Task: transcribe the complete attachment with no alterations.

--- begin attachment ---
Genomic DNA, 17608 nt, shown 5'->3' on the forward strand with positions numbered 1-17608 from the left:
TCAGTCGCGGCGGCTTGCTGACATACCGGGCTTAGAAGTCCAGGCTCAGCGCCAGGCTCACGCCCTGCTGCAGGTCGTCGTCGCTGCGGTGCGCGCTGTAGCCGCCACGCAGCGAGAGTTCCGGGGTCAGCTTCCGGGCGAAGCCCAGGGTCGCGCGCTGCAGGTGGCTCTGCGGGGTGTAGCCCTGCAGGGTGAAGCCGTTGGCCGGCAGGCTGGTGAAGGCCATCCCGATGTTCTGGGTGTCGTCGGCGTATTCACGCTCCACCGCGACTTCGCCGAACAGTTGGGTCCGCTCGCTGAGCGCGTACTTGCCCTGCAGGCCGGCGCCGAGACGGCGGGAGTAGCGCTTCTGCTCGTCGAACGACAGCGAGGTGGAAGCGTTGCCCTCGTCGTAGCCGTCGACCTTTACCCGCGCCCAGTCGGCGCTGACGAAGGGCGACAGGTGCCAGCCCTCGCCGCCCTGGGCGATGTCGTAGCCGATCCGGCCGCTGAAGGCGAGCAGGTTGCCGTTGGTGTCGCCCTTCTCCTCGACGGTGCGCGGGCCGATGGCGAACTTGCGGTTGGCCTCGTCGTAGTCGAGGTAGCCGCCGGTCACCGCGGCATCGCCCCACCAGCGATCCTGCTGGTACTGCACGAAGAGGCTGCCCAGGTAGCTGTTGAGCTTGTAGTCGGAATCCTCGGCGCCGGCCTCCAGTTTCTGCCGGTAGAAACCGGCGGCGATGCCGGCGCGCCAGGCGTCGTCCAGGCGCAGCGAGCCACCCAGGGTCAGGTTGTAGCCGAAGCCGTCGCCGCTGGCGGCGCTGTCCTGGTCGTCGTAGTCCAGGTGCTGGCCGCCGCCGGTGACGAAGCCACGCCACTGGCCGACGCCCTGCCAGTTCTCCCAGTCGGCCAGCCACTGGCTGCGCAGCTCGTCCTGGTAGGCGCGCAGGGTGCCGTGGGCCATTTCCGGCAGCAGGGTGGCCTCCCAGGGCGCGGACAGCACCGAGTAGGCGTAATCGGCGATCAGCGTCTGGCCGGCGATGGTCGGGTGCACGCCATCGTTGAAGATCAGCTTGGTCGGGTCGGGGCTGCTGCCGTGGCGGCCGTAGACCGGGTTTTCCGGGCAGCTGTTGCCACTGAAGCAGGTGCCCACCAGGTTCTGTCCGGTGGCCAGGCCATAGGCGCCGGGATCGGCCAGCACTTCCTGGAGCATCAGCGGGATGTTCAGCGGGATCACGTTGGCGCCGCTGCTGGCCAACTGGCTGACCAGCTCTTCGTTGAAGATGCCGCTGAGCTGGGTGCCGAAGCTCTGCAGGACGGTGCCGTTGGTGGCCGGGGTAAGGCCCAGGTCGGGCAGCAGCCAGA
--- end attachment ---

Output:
Genomic DNA, 17608 nt, shown 5'->3' on the forward strand with positions numbered 1-17608 from the left:
TCAGTCGCGGCGGCTTGCTGACATACCGGGCTTAGAAGTCCAGGCTCAGCGCCAGGCTCACGCCCTGCTGCAGGTCGTCGTCGCTGCGGTGCGCGCTGTAGCCGCCACGCAGCGAGAGTTCCGGGGTCAGCTTCCGGGCGAAGCCCAGGGTCGCGCGCTGCAGGTGGCTCTGCGGGGTGTAGCCCTGCAGGGTGAAGCCGTTGGCCGGCAGGCTGGTGAAGGCCATCCCGATGTTCTGGGTGTCGTCGGCGTATTCACGCTCCACCGCGACTTCGCCGAACAGTTGGGTCCGCTCGCTGAGCGCGTACTTGCCCTGCAGGCCGGCGCCGAGACGGCGGGAGTAGCGCTTCTGCTCGTCGAACGACAGCGAGGTGGAAGCGTTGCCCTCGTCGTAGCCGTCGACCTTTACCCGCGCCCAGTCGGCGCTGACGAAGGGCGACAGGTGCCAGCCCTCGCCGCCCTGGGCGATGTCGTAGCCGATCCGGCCGCTGAAGGCGAGCAGGTTGCCGTTGGTGTCGCCCTTCTCCTCGACGGTGCGCGGGCCGATGGCGAACTTGCGGTTGGCCTCGTCGTAGTCGAGGTAGCCGCCGGTCACCGCGGCATCGCCCCACCAGCGATCCTGCTGGTACTGCACGAAGAGGCTGCCCAGGTAGCTGTTGAGCTTGTAGTCGGAATCCTCGGCGCCGGCCTCCAGTTTCTGCCGGTAGAAACCGGCGGCGATGCCGGCGCGCCAGGCGTCGTCCAGGCGCAGCGAGCCACCCAGGGTCAGGTTGTAGCCGAAGCCGTCGCCGCTGGCGGCGCTGTCCTGGTCGTCGTAGTCCAGGTGCTGGCCGCCGCCGGTGACGAAGCCACGCCACTGGCCGACGCCCTGCCAGTTCTCCCAGTCGGCCAGCCACTGGCTGCGCAGCTCGTCCTGGTAGGCGCGCAGGGTGCCGTGGGCCATTTCCGGCAGCAGGGTGGCCTCCCAGGGCGCGGACAGCACCGAGTAGGCGTAATCGGCGATCAGCGTCTGGCCGGCGATGGTCGGGTGCACGCCATCGTTGAAGATCAGCTTGGTCGGGTCGGGGCTGCTGCCGTGGCGGCCGTAGACCGGGTTTTCCGGGCAGCTGTTGCCACTGAAGCAGGTGCCCACCAGGTTCTGTCCGGTGGCCAGGCCATAGGCGCCGGGATCGGCCAGCACTTCCTGGAGCATCAGCGGGATGTTCAGCGGGATCACGTTGGCGCCGCTGCTGGCCAACTGGCTGACCAGCTCTTCGTTGAAGATGCCGCTGAGCTGGGTGCCGAAGCTCTGCAGGACGGTGCCGTTGGTGGCCGGGGTAAGGCCCAGGTCGGGCAGCAGCCAGA